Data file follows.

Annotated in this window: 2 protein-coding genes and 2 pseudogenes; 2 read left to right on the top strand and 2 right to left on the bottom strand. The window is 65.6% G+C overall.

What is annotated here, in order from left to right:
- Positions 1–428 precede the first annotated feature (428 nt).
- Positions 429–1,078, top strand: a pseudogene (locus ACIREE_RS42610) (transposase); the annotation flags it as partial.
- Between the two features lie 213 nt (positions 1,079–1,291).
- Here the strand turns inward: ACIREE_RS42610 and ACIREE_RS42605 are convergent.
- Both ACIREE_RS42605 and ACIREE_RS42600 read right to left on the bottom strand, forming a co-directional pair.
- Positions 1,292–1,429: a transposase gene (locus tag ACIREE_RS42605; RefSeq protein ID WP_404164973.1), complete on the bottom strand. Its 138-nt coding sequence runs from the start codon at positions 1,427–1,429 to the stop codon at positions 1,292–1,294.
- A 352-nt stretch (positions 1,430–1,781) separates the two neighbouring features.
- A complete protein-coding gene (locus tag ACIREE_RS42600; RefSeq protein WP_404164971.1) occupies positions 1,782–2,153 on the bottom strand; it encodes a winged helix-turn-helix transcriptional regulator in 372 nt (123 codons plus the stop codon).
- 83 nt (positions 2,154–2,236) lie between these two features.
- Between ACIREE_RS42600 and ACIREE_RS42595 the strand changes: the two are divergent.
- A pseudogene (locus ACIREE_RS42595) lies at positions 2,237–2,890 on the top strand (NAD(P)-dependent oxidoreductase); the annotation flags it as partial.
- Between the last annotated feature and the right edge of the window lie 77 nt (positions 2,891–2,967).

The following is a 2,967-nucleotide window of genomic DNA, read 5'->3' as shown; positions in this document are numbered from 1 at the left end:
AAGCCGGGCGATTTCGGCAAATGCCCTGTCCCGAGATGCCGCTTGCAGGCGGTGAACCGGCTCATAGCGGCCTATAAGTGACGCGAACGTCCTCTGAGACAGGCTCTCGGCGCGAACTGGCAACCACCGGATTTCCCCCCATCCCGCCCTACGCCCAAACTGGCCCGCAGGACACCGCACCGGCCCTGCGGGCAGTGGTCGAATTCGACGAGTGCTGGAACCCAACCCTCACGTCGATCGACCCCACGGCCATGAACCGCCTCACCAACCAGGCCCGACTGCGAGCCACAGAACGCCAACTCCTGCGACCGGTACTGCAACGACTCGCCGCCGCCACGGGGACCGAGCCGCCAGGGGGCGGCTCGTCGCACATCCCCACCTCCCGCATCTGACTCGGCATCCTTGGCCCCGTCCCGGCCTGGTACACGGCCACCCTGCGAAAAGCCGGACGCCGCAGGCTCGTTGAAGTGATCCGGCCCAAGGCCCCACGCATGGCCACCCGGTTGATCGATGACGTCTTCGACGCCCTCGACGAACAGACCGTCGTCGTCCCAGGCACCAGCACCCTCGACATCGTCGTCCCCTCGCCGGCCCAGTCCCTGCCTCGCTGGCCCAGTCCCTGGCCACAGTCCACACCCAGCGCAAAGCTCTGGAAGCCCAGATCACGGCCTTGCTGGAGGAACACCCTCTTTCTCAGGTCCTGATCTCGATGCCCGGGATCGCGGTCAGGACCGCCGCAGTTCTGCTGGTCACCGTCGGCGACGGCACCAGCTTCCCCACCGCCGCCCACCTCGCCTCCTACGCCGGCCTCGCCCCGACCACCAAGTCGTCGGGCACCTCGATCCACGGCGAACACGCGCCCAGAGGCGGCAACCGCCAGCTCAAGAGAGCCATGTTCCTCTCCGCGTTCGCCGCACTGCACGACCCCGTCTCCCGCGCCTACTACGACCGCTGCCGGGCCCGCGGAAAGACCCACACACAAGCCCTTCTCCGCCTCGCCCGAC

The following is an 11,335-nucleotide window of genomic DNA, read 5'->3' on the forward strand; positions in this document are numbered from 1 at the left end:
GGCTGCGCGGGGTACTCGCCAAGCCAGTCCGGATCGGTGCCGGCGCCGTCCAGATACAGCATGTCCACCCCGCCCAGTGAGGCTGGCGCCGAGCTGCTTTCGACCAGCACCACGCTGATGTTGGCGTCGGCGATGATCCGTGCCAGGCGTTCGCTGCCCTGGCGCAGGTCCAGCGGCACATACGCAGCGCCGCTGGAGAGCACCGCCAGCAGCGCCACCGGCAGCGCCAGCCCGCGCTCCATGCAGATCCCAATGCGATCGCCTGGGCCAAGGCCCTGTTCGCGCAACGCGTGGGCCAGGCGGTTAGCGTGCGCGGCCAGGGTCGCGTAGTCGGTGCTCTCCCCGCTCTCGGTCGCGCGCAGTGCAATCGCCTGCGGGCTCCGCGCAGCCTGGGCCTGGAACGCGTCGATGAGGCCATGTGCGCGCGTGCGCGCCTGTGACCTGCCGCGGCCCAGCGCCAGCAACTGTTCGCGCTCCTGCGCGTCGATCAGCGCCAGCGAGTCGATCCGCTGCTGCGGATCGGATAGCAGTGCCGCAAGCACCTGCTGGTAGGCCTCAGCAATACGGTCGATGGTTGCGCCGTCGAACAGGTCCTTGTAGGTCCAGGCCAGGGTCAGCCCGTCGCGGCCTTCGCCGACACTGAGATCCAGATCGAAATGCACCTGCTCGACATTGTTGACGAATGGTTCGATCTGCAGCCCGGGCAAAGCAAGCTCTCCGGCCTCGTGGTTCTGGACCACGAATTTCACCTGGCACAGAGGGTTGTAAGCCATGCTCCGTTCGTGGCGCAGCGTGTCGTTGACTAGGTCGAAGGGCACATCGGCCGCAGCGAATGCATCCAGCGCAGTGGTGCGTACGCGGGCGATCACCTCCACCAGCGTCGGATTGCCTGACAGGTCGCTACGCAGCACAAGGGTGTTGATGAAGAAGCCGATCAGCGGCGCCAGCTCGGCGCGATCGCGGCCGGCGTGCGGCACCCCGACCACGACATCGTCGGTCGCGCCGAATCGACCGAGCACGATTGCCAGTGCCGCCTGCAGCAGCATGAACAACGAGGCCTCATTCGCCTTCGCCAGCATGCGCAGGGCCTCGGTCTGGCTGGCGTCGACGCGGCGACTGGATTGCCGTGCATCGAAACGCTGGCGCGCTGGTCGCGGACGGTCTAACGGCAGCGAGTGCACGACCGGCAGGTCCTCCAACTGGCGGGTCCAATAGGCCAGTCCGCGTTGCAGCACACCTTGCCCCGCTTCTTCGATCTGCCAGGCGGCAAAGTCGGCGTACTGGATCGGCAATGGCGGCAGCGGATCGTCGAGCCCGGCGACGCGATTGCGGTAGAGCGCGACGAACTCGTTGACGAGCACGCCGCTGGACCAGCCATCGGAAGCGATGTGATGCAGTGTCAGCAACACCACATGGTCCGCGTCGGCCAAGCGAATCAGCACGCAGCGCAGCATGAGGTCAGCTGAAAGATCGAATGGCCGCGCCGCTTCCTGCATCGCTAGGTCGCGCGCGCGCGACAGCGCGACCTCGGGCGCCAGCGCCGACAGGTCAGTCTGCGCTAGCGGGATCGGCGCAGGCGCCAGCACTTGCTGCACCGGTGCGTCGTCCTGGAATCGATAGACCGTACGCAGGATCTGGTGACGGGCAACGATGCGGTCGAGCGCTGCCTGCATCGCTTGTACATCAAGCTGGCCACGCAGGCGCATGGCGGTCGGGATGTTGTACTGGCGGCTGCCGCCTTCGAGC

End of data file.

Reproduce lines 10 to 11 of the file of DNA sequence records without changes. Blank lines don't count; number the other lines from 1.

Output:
- A complete protein-coding gene (locus tag ACIREE_RS42600; RefSeq protein WP_404164971.1) occupies positions 1,782–2,153 on the bottom strand; it encodes a winged helix-turn-helix transcriptional regulator in 372 nt (123 codons plus the stop codon).
- 83 nt (positions 2,154–2,236) lie between these two features.